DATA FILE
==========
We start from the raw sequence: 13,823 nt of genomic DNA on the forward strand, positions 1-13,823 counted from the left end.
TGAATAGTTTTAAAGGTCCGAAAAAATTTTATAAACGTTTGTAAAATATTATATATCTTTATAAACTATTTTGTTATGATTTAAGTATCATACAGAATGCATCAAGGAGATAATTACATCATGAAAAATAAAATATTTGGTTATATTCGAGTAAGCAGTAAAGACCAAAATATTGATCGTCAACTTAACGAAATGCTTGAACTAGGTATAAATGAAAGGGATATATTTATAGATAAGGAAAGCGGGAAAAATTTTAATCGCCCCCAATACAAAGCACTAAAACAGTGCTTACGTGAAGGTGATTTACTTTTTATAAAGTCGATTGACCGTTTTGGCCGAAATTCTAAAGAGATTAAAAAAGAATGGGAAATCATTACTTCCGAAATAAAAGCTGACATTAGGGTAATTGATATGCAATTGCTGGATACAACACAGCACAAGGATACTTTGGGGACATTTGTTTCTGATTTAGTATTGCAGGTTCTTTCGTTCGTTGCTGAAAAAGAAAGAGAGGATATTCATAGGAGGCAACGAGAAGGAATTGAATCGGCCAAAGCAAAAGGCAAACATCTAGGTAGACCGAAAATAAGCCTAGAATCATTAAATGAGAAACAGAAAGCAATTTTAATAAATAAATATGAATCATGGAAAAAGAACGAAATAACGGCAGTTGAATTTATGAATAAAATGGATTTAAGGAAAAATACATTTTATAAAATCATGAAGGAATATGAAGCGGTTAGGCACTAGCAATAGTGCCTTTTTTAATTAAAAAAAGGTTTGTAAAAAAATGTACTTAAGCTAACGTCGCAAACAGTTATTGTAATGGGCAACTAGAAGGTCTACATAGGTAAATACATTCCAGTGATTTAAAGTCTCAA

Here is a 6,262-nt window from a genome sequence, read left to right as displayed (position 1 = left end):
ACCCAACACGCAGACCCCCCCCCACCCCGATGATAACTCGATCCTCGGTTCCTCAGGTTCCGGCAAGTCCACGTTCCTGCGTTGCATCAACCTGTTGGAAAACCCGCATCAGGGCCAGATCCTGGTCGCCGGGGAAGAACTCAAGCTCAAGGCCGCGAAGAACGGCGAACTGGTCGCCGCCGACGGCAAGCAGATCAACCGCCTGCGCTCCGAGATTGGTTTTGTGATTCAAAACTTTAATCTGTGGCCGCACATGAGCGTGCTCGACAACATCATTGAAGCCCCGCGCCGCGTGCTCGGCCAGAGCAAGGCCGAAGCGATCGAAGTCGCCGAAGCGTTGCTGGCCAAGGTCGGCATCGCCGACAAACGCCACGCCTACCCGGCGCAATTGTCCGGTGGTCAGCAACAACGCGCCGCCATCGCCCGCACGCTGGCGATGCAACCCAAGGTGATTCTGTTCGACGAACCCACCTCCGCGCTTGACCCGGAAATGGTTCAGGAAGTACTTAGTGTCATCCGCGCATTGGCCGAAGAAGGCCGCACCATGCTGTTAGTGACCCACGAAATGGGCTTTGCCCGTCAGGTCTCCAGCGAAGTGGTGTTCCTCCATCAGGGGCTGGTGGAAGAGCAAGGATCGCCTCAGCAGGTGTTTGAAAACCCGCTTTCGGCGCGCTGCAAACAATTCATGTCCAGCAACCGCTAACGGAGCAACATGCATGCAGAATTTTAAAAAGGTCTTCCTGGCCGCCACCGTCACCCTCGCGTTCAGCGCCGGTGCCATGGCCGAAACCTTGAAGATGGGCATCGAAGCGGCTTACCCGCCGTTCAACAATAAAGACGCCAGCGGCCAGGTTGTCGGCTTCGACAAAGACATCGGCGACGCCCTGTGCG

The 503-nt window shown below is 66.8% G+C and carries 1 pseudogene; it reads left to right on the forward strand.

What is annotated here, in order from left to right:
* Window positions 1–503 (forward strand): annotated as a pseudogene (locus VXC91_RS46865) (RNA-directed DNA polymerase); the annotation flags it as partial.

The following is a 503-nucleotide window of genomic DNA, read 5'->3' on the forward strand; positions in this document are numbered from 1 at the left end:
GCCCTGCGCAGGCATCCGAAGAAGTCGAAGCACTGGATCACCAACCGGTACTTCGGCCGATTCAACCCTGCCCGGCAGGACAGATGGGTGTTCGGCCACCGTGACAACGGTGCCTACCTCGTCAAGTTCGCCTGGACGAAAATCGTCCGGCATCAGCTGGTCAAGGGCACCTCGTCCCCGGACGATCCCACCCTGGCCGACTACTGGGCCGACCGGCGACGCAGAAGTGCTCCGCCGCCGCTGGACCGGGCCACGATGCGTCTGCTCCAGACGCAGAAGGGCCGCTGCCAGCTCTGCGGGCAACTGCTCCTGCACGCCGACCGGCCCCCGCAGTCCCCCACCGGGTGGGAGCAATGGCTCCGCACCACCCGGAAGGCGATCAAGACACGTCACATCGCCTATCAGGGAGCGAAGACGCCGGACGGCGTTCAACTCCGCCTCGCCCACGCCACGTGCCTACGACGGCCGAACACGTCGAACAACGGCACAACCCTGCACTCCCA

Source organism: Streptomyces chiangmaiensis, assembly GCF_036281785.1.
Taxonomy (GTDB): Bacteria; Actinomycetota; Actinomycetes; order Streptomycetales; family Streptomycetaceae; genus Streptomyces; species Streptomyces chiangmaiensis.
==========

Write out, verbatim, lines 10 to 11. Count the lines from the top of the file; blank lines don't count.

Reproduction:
Source organism: Streptomyces chiangmaiensis, assembly GCF_036281785.1.
Taxonomy (GTDB): Bacteria; Actinomycetota; Actinomycetes; order Streptomycetales; family Streptomycetaceae; genus Streptomyces; species Streptomyces chiangmaiensis.